Gitlab’s Journey to IPO–lessons on radical transparency, growth and remote first culture

Gitlab’s Journey to IPO: Lessons on radical transparency, growth and remote first culture

Considering the recent IPO of, Gitlab Inc., (debuting on Nasdaq and now worth $16.5 billion), we felt it timely to revisit our 2019 episode of Talent + Tech to reflect on the key lessons Sid Sijbrandij, CEO of Gitlab, offered us during his growth journey. 

In this post, you will see the information Sid shared with us regarding Gitlab’s journey, as well as the essentials of creating a strong and open remote culture, building and integrating a fully remote company, and top tips to building in public.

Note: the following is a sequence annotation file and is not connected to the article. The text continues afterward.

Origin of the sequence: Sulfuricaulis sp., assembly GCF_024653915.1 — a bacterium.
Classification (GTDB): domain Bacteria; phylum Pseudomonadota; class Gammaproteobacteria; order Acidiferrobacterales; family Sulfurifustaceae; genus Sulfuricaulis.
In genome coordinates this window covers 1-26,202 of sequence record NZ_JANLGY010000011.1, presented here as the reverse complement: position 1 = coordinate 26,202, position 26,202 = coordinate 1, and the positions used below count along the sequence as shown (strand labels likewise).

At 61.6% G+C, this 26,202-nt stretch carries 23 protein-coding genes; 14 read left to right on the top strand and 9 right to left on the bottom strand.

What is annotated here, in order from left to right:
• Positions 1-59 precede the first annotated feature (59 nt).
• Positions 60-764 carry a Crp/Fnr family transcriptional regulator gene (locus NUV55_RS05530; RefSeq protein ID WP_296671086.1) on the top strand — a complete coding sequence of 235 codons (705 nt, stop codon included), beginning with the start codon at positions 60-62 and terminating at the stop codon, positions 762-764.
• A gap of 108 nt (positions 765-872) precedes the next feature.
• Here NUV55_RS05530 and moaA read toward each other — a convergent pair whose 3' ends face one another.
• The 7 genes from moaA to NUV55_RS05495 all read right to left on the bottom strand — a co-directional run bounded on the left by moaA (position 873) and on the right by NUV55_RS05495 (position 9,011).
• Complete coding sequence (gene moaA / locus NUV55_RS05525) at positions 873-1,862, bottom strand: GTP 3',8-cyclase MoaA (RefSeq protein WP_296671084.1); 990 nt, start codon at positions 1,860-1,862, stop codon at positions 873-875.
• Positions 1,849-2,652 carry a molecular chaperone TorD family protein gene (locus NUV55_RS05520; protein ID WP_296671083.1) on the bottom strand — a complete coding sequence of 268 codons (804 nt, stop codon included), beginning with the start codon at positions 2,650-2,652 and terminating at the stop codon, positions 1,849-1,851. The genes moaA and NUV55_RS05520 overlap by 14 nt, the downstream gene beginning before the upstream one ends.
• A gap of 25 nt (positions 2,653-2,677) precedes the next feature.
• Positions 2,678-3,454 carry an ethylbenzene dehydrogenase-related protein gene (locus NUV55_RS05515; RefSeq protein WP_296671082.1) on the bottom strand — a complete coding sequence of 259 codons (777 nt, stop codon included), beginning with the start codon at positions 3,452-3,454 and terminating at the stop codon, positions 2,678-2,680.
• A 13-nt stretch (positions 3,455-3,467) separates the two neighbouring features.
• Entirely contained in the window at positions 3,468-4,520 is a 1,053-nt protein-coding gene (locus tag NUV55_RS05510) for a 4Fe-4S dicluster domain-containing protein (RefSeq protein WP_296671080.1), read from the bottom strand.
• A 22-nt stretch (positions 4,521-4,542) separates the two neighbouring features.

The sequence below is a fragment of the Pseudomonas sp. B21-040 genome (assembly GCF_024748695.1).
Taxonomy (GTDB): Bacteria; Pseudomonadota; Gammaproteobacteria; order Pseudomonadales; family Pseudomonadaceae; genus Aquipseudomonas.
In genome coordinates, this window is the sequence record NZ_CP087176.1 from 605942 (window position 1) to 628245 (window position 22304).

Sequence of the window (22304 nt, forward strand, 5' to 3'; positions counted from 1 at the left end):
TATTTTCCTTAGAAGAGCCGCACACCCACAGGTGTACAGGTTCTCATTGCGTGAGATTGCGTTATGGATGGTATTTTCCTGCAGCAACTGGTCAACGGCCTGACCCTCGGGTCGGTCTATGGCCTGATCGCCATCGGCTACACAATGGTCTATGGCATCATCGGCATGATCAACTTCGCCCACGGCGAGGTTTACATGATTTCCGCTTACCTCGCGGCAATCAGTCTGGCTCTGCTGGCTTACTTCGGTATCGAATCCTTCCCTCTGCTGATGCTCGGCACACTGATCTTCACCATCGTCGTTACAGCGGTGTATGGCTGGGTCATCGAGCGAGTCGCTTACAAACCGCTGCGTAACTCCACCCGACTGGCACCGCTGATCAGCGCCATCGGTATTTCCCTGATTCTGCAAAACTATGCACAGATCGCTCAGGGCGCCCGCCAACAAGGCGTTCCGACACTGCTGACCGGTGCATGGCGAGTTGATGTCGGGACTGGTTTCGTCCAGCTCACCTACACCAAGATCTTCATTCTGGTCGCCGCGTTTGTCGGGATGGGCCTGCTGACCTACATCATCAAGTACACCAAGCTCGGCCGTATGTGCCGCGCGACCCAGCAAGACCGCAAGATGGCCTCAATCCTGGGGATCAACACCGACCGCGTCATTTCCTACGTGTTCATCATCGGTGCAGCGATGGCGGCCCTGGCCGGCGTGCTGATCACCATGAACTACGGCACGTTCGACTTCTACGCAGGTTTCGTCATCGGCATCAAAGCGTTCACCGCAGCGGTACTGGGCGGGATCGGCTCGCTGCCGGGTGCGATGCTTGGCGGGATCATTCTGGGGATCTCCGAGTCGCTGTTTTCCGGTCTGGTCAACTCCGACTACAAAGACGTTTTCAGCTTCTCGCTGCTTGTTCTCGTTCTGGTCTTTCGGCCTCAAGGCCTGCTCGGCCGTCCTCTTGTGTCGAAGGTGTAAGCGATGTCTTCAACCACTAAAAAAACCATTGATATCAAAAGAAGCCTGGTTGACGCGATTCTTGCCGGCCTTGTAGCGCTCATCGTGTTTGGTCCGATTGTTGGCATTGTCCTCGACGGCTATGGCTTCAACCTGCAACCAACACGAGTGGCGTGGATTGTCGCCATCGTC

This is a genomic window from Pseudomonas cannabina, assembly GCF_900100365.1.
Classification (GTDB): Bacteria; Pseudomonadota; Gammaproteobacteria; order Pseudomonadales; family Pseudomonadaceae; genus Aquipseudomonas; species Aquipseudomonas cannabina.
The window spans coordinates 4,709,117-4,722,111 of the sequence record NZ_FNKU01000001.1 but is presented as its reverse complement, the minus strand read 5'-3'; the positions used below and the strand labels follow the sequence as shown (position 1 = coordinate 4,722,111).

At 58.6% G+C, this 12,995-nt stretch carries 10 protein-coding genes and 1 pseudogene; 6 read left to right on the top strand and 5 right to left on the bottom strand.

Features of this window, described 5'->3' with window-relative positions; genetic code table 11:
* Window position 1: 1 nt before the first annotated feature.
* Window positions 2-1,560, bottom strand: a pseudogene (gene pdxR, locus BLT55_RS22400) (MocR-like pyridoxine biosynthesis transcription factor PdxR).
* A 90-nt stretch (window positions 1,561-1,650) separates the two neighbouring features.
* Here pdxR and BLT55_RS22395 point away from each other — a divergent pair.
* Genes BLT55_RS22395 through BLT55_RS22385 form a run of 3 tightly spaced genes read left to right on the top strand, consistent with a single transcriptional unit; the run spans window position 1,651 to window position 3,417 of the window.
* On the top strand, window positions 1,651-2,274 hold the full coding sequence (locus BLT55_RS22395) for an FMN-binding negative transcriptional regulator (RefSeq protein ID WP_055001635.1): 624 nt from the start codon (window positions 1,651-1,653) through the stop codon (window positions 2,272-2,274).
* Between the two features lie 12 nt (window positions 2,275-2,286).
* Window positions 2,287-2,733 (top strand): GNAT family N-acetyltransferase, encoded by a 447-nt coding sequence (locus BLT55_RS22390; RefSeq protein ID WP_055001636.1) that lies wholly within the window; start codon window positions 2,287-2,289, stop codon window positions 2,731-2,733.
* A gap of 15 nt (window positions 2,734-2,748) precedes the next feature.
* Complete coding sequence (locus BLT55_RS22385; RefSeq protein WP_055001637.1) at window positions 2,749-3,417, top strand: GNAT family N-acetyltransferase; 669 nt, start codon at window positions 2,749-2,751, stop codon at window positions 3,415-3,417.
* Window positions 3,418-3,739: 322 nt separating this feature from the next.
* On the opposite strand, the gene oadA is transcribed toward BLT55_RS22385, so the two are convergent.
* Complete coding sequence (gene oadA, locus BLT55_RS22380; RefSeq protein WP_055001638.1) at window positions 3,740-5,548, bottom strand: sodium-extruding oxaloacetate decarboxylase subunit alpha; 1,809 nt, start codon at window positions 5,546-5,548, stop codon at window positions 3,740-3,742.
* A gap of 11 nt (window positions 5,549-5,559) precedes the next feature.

Gitlab’s Beginning

Sid founded Gitlab in 2012, a year after his cofounder Dmitriy Zaporozhets began Gitlab as an open-source project. The company was self-funded and bootstrapped from 2012 to 2015. Together, they then joined Y Combinator in 2015, with the vision and aspiration of becoming a public company by 2021, and with only 9 people on their team!

As Gitlab grew, Sid noticed that it was important to the new hires that they had stock options. With this in mind, plus the risks and hurdles of raising venture capital as an early stage startup, Gitlab was initially apprehensive about receiving outside funding. They knew selling wasn’t necessarily an option, but going public was still far in the future.  Bottom line–they had to grow fast and to grow fast they needed money.

So, with very careful consideration and respect of both the people of Gitlab and the needs of the growing company, they continued on to raise 1.5 million dollars in seed money and an A Round from Khosla Ventures